I Felt Cheated. Then all of them said that I should read “Frontiers of Complexity” and that is exactly what I have been doing among other things. Surely this a good book, a very good book at that, but again it does not address the issue my friends claim as addressed. Read more

Harry Potter and the Deathly Hallows – a Christian novel?

 – WARNING: CONTAINS SPOILERS – 

 

The furor over J.K. Rowling’s Harry Potter series in Christian circles is now a cause for shame-faced admissions of mistake. One is reminded of a similar stir caused by the release of C.S. Lewis’ Chronicles of Narnia series, seen then to be an advertisement for the occult and guilty of leading children astray. While many were crying foul, others were convinced that Rowling was writing from within the Christian worldview. With Rowling revealing herself a Christian after the release of the seventh book, perhaps it is time to cede her the award for the greatest Christian fiction novel ever written.

These books show the wonder and beauty of creation. They are full of life, love and laughter, fantasy and fun. Just consider the game Quidditch, the joy of soaring unfettered in the air with the wind in your hair; the delight of discovery; the cute and cuddly Pinkie-Puffs; the humour of Fred and George Weasley; the myriad of magical creatures that Hagrid adores, all set in the beautiful grounds of Hogwarts.

In these books is the awful reality of sin, evil and suffering. See the creeping shadow of a man possessed, sucking the blood of a dead unicorn; the Dementors breeding despair, administering the kiss of death and sucking out their victims’ souls; the corruption of human government where “Magic is Might”; the cruel bigotry towards House-Elves, Goblins and Centaurs; the pride of Percy and the tears of Mrs. Weasley tormented by a Boggart.

In these books is a longing for redemption. The deprivation of family imbues Harry with a sense that something is wrong with the world, and this acute awareness drives him to protect his friends when in jeopardy. Consider his love of life, tempered by the willingness to give it up for the ones he loves. He sees the world around him as it is, and this brings a constant challenge to overcome injustice and cruelty with courage, grit and determination.

The underlying message becomes explicit when Harry visits the graveyard in Godrick’s Hollow and finds his and Dumbledore’s family burial-plots. Engraved in stone are the words, “Where your treasure is, there will your heart be also,” and “The last that shall be destroyed is death” – two scriptures that encapsulate the Christian themes of the series: death and redemption.

Rowling deals with these sensitively, expressing in her imaginary world truths that parallel our own. Where death is like moving just beyond the veil and the reality of an afterlife is shrouded in mystery. Where defeating Death means for one wizard reaching for immortality, and for another wizard reaching out to greet Death as a friend. Where one boy, destined and set apart at birth, freely gives his life for his friends.

Almost every character receives redemption. Kreature is radically transformed in a manner akin to conversion. The despicable Snape unexpectedly becomes “the bravest man I ever met.” Dumbledore’s death is at first a defeat, but eventually revealed as his greatest victory. His deeply human flaws are covered by his wise choices. In the climactic conclusion emerges a staggering analogy. Harry freely sacrifices himself to save the wizarding world. He is then resurrected; the magic in his blood protecting all from the Dark Lord whose power is broken – rendered useless. The world is made anew as the sun rises and light floods the Great Hall.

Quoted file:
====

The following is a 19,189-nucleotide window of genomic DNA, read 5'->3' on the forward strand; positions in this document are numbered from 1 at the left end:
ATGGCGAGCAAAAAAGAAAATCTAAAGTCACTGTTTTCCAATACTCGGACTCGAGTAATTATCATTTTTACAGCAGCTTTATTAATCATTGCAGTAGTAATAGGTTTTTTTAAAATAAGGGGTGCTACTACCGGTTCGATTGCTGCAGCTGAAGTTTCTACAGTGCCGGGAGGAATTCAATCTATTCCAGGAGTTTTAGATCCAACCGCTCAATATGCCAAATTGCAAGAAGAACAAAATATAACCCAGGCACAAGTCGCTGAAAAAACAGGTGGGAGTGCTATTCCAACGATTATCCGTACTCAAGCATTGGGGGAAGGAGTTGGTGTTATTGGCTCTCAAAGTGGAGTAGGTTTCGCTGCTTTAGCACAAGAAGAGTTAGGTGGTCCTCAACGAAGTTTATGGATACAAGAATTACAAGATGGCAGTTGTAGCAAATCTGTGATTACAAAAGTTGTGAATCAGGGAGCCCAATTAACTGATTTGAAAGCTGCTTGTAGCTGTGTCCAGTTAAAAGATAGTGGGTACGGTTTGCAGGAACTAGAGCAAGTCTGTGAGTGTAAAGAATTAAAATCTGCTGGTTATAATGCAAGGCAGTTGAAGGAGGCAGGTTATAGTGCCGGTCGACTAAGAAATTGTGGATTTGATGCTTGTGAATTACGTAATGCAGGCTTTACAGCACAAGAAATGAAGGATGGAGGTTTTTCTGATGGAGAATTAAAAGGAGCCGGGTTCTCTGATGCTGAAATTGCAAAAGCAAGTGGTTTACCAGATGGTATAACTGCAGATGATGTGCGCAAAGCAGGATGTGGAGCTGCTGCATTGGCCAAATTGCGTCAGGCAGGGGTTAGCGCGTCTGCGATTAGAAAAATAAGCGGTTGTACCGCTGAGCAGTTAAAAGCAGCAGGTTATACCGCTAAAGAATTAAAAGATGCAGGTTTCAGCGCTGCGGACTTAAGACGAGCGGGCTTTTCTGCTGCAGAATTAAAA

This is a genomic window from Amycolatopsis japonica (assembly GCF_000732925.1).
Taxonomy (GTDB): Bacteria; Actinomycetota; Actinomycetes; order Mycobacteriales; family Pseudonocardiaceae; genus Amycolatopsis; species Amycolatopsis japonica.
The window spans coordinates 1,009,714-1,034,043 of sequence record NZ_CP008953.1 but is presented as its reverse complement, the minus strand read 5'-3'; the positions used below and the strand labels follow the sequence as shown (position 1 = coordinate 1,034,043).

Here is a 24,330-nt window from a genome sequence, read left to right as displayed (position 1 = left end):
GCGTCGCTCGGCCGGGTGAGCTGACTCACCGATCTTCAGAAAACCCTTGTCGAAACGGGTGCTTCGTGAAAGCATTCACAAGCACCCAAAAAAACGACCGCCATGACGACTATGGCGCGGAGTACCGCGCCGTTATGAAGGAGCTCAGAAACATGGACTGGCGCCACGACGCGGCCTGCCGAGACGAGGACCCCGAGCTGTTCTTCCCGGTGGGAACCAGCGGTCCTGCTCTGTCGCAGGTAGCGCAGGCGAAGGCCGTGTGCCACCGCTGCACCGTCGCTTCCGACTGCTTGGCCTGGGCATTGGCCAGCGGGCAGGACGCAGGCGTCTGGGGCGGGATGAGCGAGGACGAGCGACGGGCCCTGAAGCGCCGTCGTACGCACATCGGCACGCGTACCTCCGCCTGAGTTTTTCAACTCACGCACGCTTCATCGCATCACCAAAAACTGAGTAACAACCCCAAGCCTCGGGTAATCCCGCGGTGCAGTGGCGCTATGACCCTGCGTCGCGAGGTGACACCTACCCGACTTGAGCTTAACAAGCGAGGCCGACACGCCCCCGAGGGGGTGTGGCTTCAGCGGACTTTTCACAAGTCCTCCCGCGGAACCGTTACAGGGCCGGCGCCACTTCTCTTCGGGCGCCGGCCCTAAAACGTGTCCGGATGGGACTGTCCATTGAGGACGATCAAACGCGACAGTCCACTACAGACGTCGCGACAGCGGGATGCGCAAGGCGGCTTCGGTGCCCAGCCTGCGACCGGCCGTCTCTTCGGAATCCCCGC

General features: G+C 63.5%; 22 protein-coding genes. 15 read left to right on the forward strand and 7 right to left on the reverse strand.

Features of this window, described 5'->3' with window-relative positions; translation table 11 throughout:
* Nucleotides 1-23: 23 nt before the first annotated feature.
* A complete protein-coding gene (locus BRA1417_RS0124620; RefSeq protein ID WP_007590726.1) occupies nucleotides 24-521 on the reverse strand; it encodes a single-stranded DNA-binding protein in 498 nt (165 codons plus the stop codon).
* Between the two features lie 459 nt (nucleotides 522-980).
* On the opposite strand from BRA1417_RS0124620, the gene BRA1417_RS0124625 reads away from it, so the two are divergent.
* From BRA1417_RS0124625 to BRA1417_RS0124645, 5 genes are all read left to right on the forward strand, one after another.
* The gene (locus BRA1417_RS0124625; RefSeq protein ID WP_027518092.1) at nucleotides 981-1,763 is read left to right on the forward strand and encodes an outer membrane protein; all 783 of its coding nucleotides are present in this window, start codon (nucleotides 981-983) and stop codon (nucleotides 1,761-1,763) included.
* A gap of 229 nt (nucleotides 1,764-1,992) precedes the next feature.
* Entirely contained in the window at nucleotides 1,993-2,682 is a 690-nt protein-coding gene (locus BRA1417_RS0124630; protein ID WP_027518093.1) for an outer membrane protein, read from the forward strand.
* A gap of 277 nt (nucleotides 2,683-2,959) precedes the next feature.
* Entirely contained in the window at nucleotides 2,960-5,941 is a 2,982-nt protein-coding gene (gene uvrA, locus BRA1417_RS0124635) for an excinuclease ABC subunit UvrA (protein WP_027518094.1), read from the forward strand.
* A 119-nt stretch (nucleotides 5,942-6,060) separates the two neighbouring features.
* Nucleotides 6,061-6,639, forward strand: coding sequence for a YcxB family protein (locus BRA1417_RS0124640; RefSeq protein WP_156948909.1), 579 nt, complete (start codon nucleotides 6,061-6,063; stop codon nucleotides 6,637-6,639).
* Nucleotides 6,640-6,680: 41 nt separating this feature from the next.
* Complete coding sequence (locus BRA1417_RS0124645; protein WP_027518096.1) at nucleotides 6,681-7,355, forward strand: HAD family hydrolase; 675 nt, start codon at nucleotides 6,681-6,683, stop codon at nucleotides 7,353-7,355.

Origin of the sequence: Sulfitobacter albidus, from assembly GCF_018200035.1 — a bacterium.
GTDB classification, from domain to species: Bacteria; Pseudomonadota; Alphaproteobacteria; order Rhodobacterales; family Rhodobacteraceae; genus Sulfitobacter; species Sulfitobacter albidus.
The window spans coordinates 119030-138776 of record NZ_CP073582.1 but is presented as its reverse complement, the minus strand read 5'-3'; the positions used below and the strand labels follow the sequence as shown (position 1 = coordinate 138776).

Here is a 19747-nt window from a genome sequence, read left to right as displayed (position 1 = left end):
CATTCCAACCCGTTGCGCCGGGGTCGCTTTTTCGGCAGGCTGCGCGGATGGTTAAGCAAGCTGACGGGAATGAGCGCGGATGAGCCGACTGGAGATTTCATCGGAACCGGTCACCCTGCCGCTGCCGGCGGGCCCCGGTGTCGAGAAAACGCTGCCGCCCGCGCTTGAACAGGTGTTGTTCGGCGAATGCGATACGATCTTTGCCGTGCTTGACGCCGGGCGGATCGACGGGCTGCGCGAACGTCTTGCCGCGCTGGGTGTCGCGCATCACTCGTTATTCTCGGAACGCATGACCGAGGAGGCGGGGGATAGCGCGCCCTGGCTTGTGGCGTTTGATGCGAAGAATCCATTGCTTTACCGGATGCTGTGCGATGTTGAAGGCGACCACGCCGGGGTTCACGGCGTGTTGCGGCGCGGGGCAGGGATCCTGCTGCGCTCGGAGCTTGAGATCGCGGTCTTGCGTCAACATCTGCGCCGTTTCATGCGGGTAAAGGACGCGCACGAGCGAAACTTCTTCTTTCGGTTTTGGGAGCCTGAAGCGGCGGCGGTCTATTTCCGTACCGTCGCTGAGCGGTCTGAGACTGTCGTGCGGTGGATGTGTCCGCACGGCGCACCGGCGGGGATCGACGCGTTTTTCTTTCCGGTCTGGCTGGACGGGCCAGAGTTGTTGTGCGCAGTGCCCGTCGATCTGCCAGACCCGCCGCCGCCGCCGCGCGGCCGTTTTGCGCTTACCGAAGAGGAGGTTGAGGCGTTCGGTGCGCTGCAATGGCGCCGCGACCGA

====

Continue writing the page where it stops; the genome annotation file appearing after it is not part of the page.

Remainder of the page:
For the literary novice, the fantasy can be seen as a lure into witchcraft. For the more sophisticated reader, the series – and in particular this final instalment – has been the most charming portrayal of powerful and profound Christian truth. There are few books as satisfying and enjoyable as Harry Potter.

Douglas Groothuis Reviews Christopher Hitchens' God is Not Great

image Professor Douglas Groothuis reviews Christopher Hitchens’ book God is Not Great in this interview on Issues, Etc.

Full MP3 Audio here.

Douglas Groothuis’ blog here.
Subscribe to Issues, Etc. in iTunes.

Enjoy.

'Reasons We Believe' by Nathan Busenitz

50 lines of evidence that confirm the Christian faith

Book image

“Nathan Busenitz shows how God’s Word convincingly defends its own truth claims and then demonstrates how those claims are also confirmed by extra-biblical sources. Thoroughly biblical and meticulously researched, yet readily accessible and straightforward, Reasons We Believe belongs on every Christian bookshelf, whether you are looking to be equipped for evangelism or simply encouraged in the faith.”
John MacArthur (from the foreword)

“We live in a day when the new atheism tells us that ‘religion poisons everything’ and that ‘God is not good’ and when authors prostitute their scholarship to become rich on sensationalist books about so-called ‘lost Christianities’ and ‘lost Scriptures’. In the midst of this stench, Nate Busenitz’s sane and sound treatment of Christian evidences comes as a breath of fresh air.”
William Varner, Professor of Biblical Studies, The Master’s College

“That the Christian faith clearly stands head and shoulders above all other religions of all time is laid out by the author in a compelling fashion. Explanations from the reasons given will prove to be richly nourishing for the heart and mind of the believer, yet will also serve to challenge forthrightly the unbeliever.”
Trevor Craigen, Professor of Theology, The Master’s Seminary